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ISLAMABAD: Chief of the Human Rights Cell of the Pakistan People’s Party (PPP) Farhatullah Babar strongly condemned the caretaker federal government and agencies for brutal use of force including tear gas, water cannons and baton-charging at peaceful protesters from Turbat in Islamabad and Rawalpindi for raising their voice against enforced disappearances.

“The excessive use of force against peaceful demonstrators from Turbat to raise their voice against enforced disappearances in Rawalpindi and subsequently in Islamabad is condemned in the strongest terms.

If the law enforcement agencies hoped to prevent their voice from reaching far and wide, they have miserably failed,” Babar expressed these views while talking to media after visiting the uprooted camp in front of the National Press Club, Islamabad, Thursday afternoon.

The sight of a few frightened men and women crammed in the uprooted camp with no one from the government to put balm on their wounds would send shivers even among the coldest observers, he said.

“The protestors did not expect that the march would result in the production of the disappeared nor they sought a showdown. They only wanted their voice to reach out to the powers that be in the capital and to the world at large.

The images of state brutality against them in digital spaces, if not in mainstream media, however, has frustrated bid to stifle voices of anguish,” he said.

He said that since 9/11 enforced disappearances have been institutionalized as admitted by General Musharraf in his memoirs that hundreds of people were handed over to the CIA in return for millions of dollars.

“The Commission of Enforced Disappearance set up under legislation in 2010 has utterly failed as it has not identified, let alone prosecuted and punished, a single perpetrator of the crime. The impunity of the crime is frightening and poses a threat to the integrity of the federation”.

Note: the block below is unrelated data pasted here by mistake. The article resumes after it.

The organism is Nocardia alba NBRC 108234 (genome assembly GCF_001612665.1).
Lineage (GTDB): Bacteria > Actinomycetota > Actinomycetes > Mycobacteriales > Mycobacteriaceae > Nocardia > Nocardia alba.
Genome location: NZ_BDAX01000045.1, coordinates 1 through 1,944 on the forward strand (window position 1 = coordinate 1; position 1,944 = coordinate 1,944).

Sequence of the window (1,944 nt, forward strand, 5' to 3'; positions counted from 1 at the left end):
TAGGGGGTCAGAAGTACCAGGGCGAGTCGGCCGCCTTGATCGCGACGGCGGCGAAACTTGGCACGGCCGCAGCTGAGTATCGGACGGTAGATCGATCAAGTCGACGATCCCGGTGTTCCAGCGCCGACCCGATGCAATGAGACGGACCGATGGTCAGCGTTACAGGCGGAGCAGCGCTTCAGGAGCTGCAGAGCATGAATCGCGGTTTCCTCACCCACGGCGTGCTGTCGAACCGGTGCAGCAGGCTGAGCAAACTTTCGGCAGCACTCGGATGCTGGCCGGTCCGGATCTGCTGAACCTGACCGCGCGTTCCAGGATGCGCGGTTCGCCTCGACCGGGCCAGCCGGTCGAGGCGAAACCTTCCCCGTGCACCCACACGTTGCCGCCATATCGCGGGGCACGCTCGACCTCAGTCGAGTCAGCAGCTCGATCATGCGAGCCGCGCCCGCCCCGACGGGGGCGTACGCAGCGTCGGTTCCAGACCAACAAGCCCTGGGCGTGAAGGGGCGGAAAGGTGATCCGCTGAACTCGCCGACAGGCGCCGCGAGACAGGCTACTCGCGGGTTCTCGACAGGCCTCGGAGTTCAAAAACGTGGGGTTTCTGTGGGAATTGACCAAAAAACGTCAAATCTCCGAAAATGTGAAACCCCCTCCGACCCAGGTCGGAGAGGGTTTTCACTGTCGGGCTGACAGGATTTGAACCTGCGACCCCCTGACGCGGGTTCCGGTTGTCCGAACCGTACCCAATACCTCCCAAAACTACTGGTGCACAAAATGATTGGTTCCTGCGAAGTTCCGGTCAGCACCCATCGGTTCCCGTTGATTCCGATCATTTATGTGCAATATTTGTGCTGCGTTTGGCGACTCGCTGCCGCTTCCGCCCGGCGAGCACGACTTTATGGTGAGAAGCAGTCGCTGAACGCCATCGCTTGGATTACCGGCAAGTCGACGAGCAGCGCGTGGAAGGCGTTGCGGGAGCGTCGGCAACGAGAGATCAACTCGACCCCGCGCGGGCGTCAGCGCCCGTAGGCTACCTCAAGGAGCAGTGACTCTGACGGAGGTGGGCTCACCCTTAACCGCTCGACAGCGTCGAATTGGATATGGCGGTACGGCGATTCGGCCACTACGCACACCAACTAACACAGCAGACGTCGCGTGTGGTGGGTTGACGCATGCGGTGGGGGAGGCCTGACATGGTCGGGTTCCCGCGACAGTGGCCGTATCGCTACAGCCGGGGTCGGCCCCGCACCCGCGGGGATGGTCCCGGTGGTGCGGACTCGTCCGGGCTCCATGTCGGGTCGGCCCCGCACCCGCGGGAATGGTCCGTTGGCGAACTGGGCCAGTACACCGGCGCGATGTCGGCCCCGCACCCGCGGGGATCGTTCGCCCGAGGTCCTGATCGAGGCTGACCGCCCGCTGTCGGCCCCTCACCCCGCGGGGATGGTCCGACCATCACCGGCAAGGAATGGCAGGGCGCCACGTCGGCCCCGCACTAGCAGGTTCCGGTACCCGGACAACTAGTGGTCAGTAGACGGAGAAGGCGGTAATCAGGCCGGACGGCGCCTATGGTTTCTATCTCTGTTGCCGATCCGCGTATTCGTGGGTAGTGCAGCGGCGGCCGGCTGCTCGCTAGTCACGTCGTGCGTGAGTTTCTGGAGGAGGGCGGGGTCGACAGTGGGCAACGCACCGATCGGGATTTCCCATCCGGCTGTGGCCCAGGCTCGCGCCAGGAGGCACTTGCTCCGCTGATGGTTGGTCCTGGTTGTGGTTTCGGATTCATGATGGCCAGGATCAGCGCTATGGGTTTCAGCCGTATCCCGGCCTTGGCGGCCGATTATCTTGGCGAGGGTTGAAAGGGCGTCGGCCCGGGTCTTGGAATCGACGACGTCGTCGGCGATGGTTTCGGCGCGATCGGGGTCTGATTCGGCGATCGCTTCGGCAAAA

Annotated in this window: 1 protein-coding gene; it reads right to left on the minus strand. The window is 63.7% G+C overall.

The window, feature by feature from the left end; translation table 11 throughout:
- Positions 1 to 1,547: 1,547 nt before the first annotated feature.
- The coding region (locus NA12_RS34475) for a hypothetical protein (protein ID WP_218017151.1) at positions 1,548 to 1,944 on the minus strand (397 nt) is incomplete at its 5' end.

He said that in the month of December one wishes to recall the Supreme Court’s verdict delivered in this month a decade ago in 2013 in the case of disappearance of 35 persons from Malakand Internment Centre as reported in PLD 2014 SC 305.

The SC then identified the elements behind the disappearances and directed the government to “immediately proceed with the case and ensure recovery of these persons within seven days and submit report to Registrar for our perusal.” It also directed that “the persons who are responsible for the same, should be dealt with strictly in accordance with law,” he said.

He said that disappearances with impunity brought to mind the frightening Chilean model of the 1970s when fear and terror were institutionalized through disappearances and extrajudicial killings.

“The Chilean dictator Pinochet was finally brought to justice to some extent under the principle of universal jurisdiction to punish such crimes. It may be a small consolation but the victims of disappearances and their families in Pakistan perhaps do not seek this consolation. All they seek is that those who have disappeared be brought into the open and tried under law for any wrongdoing they may be alleged of having committed,” he said.

Babar urged the authorities to heal the wounds of the families of victims of disappearances before it was too late. “Let compassion, humanity, and the rule of law and not the ego of a few individuals serve as the compass,” he said.

Copyright Business Recorder, 2023

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Parvez Dec 22, 2023 12:25pm
Good....at least someone is speaking out. Though today as also yesterday what he said mattered little to those running the show.
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